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IBM Patents Graphics Rendering on a Network On Chip

IBM filed the patent in February 2008 and got the confirmation after an unusually short time frame. The NOC claimed by IBM includes integrated processor (IP) blocks, routers, memory communications controllers, and a network interface controller. The IP blocks in the patent feature at least one geometry processor, a plurality of scan converters, and a multiple pixel processors.

The description of the graphics capability of the NOC is scarce, but IBM is referring to very basic graphics processing capability throughout the document. According to IBM, claims the rights to a: "method comprising: receiving, in the geometry processor, a representation of an object to be rendered; converting, by the geometry processor, the representation of the object to two dimensional primitives; sending, by the geometry processor, the primitives to the plurality of scan converters; converting, by the scan converters, the primitives to fragments, each fragment comprising one or more portions of a pixel; for each fragment: selecting, by the scan converter for the fragment in dependence upon sorting rules, a pixel processor to process the fragment; sending, by the scan converter to the pixel processor, the fragment; and processing, by the pixel processor, the fragment to produce pixels for an image."

Additional claims include software drivers.

  • amk09
    WHAT!!!!! Is this going to do what I think it's going to do? The possibilities are endless!
    Reply
  • killerclick
    I'd like to patent brain upload - a virtual software brain (kind of like a virtual machine but with virtual neurons) hooked up to a converter that translates human brain activity to the virtual format via nano-electrodes.
    Then I'm going to sit and do nothing until someone makes a useful version of my patent and then I'll sue their ass off! Patents rule, yeah!
    Reply
  • Cazalan
    Wow. AMD/Intel/NVidia and countless other vendors better shut this patent down quick. That loose definition of a NOC pretty much includes every CPU with embedded video.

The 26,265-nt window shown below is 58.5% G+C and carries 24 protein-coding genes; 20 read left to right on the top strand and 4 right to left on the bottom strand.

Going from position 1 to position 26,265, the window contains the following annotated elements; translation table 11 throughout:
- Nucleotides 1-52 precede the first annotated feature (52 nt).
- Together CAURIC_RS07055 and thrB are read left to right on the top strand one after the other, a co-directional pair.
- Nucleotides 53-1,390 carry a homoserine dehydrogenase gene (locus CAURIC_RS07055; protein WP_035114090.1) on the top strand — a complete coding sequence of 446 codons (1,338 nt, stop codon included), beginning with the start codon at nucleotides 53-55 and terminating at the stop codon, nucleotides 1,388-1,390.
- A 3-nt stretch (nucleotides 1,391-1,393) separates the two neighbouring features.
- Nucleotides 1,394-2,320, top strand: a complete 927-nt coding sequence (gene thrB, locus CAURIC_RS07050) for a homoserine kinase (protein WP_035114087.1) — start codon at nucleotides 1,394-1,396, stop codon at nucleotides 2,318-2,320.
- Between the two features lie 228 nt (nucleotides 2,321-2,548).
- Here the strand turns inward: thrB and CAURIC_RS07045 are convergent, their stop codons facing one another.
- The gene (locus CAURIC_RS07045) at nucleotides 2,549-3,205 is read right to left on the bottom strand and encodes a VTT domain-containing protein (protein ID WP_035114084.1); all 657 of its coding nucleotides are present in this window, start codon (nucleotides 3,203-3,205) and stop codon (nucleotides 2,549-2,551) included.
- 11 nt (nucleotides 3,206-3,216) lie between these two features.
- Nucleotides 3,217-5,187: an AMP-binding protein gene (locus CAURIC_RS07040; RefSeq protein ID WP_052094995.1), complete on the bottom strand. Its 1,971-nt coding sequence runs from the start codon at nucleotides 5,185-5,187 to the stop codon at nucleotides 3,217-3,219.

Reply
  • mattclary
    Network rendering is old hat, just because the network has been shrunk does not make it new or innovative. That's the problem with the patent system, idiots grant patents on obvious stuff.
    Reply
  • Lord Captivus
    you should only be able to patent something ones you have build it, that would be easier and the world would evolve faster...
    Reply
  • upgrade_1977
    I'm trying to understand exactly what this would be useful for.. Would these be for cloud computing so that your home pc doesn't have to do any rendering? Would this make cloud computing or even regular internet surfing safer because your home pc has less code to execute?
    Reply
  • Gatorbait
    Eraser: Patented. Pencil: Patented. You can not patent Eraser + Pencil. That is all this patent is for: Network processor + Graphics core. Parallel graphics on network processors for cloud graphics processing is not patentable. US PTO is a joke... will issue anything. No different than giving a server a IP address and having it do rendering and sending back the results... just making it dedicated... Another US PTO FAIL... but what do you expect, its government!
    Reply
  • amk-aka-Phantom
    lol wut? another company patenting the concept instead of a product? Just you wait, by 2015 or so all progress will stop because the greedy fools will claw to their copyrights instead of sharing the knowledge and innovating... all for nothing, since you can't take any cash with you into your grave :P
    Reply
  • bak0n
    I would like to make a patent on the idea of patents. Has that been done yet?
    Reply
  • amk-aka-Phantom
    9311197 said:
    I'm trying to understand exactly what this would be useful for.. Would these be for cloud computing so that your home pc doesn't have to do any rendering? Would this make cloud computing or even regular internet surfing safer because your home pc has less code to execute?

    I'm afraid so.
    Reply